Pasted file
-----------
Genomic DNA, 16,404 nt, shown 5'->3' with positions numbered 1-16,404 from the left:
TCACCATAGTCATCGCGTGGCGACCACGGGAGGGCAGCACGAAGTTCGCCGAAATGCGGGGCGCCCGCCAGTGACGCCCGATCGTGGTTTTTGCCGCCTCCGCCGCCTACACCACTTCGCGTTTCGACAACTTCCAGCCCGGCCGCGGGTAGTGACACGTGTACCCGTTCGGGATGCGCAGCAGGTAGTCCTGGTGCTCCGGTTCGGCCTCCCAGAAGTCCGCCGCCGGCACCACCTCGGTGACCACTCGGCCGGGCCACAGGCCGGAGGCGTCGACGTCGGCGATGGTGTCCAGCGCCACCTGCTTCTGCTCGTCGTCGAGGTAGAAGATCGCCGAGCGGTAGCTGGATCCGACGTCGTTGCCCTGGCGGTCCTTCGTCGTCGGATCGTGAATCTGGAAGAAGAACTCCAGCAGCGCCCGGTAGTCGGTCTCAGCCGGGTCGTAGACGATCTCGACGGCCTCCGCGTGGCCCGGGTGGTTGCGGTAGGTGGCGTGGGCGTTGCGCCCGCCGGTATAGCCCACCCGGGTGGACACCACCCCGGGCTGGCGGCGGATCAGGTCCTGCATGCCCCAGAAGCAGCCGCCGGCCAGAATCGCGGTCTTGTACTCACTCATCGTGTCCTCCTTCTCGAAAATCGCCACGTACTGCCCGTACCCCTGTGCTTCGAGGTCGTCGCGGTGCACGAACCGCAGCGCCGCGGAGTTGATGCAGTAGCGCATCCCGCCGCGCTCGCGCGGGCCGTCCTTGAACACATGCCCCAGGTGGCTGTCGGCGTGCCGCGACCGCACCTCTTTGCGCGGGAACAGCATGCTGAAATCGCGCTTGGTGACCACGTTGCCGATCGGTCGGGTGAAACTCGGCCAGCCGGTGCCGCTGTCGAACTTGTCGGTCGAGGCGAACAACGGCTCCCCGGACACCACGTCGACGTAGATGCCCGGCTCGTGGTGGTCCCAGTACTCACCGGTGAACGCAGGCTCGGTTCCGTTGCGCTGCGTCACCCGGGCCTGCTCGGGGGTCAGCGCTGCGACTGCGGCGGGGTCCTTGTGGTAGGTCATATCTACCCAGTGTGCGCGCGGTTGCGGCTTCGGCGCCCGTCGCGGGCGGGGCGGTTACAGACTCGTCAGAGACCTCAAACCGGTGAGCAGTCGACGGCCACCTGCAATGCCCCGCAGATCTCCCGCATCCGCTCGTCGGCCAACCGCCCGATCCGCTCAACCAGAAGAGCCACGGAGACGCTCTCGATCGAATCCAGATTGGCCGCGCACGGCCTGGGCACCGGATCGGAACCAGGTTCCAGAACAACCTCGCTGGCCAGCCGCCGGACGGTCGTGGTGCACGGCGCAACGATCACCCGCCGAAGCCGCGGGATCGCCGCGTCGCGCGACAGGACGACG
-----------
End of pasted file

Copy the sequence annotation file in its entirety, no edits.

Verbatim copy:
Genomic DNA, 16,404 nt, shown 5'->3' with positions numbered 1-16,404 from the left:
TCACCATAGTCATCGCGTGGCGACCACGGGAGGGCAGCACGAAGTTCGCCGAAATGCGGGGCGCCCGCCAGTGACGCCCGATCGTGGTTTTTGCCGCCTCCGCCGCCTACACCACTTCGCGTTTCGACAACTTCCAGCCCGGCCGCGGGTAGTGACACGTGTACCCGTTCGGGATGCGCAGCAGGTAGTCCTGGTGCTCCGGTTCGGCCTCCCAGAAGTCCGCCGCCGGCACCACCTCGGTGACCACTCGGCCGGGCCACAGGCCGGAGGCGTCGACGTCGGCGATGGTGTCCAGCGCCACCTGCTTCTGCTCGTCGTCGAGGTAGAAGATCGCCGAGCGGTAGCTGGATCCGACGTCGTTGCCCTGGCGGTCCTTCGTCGTCGGATCGTGAATCTGGAAGAAGAACTCCAGCAGCGCCCGGTAGTCGGTCTCAGCCGGGTCGTAGACGATCTCGACGGCCTCCGCGTGGCCCGGGTGGTTGCGGTAGGTGGCGTGGGCGTTGCGCCCGCCGGTATAGCCCACCCGGGTGGACACCACCCCGGGCTGGCGGCGGATCAGGTCCTGCATGCCCCAGAAGCAGCCGCCGGCCAGAATCGCGGTCTTGTACTCACTCATCGTGTCCTCCTTCTCGAAAATCGCCACGTACTGCCCGTACCCCTGTGCTTCGAGGTCGTCGCGGTGCACGAACCGCAGCGCCGCGGAGTTGATGCAGTAGCGCATCCCGCCGCGCTCGCGCGGGCCGTCCTTGAACACATGCCCCAGGTGGCTGTCGGCGTGCCGCGACCGCACCTCTTTGCGCGGGAACAGCATGCTGAAATCGCGCTTGGTGACCACGTTGCCGATCGGTCGGGTGAAACTCGGCCAGCCGGTGCCGCTGTCGAACTTGTCGGTCGAGGCGAACAACGGCTCCCCGGACACCACGTCGACGTAGATGCCCGGCTCGTGGTGGTCCCAGTACTCACCGGTGAACGCAGGCTCGGTTCCGTTGCGCTGCGTCACCCGGGCCTGCTCGGGGGTCAGCGCTGCGACTGCGGCGGGGTCCTTGTGGTAGGTCATATCTACCCAGTGTGCGCGCGGTTGCGGCTTCGGCGCCCGTCGCGGGCGGGGCGGTTACAGACTCGTCAGAGACCTCAAACCGGTGAGCAGTCGACGGCCACCTGCAATGCCCCGCAGATCTCCCGCATCCGCTCGTCGGCCAACCGCCCGATCCGCTCAACCAGAAGAGCCACGGAGACGCTCTCGATCGAATCCAGATTGGCCGCGCACGGCCTGGGCACCGGATCGGAACCAGGTTCCAGAACAACCTCGCTGGCCAGCCGCCGGACGGTCGTGGTGCACGGCGCAACGATCACCCGCCGAAGCCGCGGGATCGCCGCGTCGCGCGACAGGACGACG